In 2016, PPP projects in the health sector were subject to an evaluation by the Health Regulatory Authority (ERS), in order to assess the quality of healthcare provided under the mentioned projects. According to this study, the quality of clinic services provided by the private partner is similar to that of the services provided by the state-run public utilities. Notwithstanding the positive performance, the Portuguese government has set a target to reduce the public burden of PPP projects in the health sector. Therefore, renegotiations with the private partners are ongoing to reduce public payments. In this context, as mentioned above, the PPP regarding the Hospital of Cascais was extended for an additional three-year period and the Portuguese government has approved the launch of a new public tender for the management of clinic services of the Hospital of Braga.
In the road sector, different solutions were put in place regarding the concessionaires' payment mechanism and risk matrices. Shadow toll systems were introduced in some road projects during the 1990s and onwards, but in all those projects such payment systems were replaced by road availability payments and real toll payment systems. An exception was made in Madeira and Azores, where the regional political authorities chose to maintain the shadow toll systems previously adopted in their respective road projects. More recently, real toll payment mechanisms were also substituted by road availability solutions under the recent renegotiation process on the PPP projects of the road sector. This renegotiation process also brought about specific solutions, including a set-off mechanism against toll revenues for the benefit of the concessionaires and an upside-sharing mechanism to encourage concessionaires to promote traffic in their concessions. At a municipal level, PPP activity took place through the launch of several projects for municipal water supply, wastewater treatment and waste management; Decree Law 90/2009 of 9 April 2009, and Decree Law 194/2009 of 20 August 2009, as amended, established the rules applicable to PPPs in the aforementioned sectors.ii The authorities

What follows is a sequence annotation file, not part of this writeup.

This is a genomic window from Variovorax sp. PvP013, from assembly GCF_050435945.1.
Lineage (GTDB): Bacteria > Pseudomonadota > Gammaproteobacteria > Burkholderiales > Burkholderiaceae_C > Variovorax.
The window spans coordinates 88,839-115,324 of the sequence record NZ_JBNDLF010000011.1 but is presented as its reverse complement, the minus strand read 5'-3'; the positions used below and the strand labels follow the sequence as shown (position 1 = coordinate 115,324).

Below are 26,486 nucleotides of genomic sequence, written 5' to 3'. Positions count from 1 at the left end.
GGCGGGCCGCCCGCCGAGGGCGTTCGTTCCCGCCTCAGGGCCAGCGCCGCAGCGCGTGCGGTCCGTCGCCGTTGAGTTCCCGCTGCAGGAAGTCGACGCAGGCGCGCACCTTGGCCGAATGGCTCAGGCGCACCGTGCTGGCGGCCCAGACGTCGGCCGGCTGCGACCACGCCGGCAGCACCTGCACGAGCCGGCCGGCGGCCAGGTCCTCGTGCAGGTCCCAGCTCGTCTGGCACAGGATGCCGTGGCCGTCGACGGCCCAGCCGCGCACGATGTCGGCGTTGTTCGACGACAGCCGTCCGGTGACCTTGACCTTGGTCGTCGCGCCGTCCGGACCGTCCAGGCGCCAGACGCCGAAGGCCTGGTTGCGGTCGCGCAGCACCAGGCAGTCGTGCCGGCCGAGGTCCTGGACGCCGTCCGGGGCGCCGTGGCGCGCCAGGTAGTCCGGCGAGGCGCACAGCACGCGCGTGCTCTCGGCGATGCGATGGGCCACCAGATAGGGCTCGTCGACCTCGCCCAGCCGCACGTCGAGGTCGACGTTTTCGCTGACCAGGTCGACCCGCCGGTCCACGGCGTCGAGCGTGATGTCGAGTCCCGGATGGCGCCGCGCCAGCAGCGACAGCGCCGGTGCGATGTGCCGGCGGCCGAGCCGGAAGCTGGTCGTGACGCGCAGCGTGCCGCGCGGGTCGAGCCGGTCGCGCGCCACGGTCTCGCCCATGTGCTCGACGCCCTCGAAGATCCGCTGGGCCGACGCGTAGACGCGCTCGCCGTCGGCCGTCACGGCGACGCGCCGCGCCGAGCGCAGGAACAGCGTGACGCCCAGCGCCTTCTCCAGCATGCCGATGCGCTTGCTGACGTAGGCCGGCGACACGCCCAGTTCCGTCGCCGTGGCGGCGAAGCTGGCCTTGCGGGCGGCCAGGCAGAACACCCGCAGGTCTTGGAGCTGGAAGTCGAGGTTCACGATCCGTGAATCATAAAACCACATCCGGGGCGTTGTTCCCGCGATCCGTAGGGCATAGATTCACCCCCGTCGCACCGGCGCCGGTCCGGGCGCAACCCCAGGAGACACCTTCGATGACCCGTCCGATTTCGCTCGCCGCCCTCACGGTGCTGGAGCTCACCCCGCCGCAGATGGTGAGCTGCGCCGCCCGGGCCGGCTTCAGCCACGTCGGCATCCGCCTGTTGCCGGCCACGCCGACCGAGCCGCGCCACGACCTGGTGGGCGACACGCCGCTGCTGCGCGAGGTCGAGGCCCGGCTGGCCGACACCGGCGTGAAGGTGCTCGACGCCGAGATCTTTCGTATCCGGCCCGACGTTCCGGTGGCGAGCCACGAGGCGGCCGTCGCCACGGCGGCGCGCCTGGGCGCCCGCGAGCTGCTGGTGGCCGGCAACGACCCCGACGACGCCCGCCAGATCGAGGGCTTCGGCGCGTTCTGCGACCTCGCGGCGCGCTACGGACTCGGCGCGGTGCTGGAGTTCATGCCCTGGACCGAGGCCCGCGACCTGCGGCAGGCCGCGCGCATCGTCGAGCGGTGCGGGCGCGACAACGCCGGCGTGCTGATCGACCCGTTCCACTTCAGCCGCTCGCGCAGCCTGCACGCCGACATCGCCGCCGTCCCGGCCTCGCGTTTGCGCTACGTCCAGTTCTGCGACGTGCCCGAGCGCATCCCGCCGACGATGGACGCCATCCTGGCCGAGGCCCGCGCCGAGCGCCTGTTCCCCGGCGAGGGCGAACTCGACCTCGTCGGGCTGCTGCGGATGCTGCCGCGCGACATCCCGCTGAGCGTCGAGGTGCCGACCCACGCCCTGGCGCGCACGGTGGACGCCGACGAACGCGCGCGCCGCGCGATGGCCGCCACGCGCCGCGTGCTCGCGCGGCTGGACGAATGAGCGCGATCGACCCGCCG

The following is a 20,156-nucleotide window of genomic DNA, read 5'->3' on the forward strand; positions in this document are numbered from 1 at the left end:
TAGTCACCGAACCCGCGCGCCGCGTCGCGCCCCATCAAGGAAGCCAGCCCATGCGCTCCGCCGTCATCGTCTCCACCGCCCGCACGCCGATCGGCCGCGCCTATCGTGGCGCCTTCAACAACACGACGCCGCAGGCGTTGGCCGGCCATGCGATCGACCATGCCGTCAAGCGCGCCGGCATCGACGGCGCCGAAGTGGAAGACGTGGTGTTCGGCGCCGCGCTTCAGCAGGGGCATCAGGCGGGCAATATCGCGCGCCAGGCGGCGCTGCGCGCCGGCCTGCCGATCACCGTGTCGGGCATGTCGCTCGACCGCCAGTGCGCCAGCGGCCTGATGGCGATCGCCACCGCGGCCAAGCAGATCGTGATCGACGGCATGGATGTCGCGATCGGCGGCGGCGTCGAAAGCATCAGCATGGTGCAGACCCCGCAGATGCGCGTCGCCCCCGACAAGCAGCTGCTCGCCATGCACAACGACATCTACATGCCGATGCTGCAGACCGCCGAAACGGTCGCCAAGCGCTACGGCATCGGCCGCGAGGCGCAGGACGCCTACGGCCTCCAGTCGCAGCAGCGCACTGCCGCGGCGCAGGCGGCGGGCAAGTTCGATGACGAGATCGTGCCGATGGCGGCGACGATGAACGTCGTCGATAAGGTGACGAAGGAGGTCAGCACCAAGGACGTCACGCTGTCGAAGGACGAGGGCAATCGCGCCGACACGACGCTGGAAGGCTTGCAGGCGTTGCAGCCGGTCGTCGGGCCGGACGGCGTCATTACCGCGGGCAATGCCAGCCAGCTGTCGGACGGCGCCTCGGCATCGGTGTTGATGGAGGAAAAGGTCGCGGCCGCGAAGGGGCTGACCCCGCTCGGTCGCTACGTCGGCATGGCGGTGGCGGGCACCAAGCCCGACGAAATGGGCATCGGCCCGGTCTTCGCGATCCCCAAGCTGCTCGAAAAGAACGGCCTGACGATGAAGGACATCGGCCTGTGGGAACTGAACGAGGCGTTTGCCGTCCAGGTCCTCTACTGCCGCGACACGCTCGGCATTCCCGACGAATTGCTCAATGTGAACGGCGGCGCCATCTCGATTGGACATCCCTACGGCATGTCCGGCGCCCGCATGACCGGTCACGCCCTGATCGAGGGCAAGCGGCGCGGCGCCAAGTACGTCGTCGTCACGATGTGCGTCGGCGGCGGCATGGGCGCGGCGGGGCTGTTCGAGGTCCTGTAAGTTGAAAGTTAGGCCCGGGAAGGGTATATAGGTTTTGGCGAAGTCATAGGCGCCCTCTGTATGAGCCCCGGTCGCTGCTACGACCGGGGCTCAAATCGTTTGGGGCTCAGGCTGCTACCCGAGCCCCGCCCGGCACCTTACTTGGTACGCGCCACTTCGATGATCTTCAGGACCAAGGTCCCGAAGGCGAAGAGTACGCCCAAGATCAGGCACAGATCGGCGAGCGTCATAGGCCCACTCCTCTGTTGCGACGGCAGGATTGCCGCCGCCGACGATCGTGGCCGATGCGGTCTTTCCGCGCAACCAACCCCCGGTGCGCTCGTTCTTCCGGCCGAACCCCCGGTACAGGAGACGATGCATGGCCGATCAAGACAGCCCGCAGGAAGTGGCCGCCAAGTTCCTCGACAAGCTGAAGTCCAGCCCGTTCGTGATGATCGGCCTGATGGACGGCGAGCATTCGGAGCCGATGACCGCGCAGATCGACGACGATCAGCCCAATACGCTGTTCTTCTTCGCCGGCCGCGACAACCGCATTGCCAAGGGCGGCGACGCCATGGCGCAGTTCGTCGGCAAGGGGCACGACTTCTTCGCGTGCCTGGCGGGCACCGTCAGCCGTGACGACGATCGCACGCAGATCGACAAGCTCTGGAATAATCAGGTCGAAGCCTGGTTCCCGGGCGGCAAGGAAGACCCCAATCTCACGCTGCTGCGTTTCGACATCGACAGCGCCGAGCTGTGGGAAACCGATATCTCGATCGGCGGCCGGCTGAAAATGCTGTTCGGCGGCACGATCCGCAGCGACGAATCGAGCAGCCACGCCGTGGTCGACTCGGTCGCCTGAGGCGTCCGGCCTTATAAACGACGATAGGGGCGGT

In general terms, the sector ministries (energy, infrastructure, transports, health, etc., and (when applicable) environment) are responsible for the launching, licensing and major regulation of the projects, either directly or through their governmental departments.
The approval of the Ministry of Finance is also required when the project involves public investment or, more generally, where the PPP legal framework applies.
Decree Law 111/2012 introduced several amendments to the previous legal regime, in particular regarding the preparation, launching, execution and modification of PPPs.
The main purpose of this new legal framework is to reinforce supervision, scrutiny and consistency of the decisions of the public partner and contemplates the creation of the Technical Unit for Monitoring Projects, which centralises and executes all main tasks related to the preparation and execution of PPP contracts.
Other PPP projects at a municipal or regional level are prepared and executed by the respective public structures and such projects are not subject to the Technical Unit for Monitoring Projects's control.iii General requirements for PPP contracts
The legal framework applicable to the PPP projects expressly foresees the need to accommodate the type of expenditure within budgetary regulations and requires the preparation of economic and financial surveys to confirm the figures for the public sector comparator, as well as establishes general procedure rules applied to any type of PPP contracts.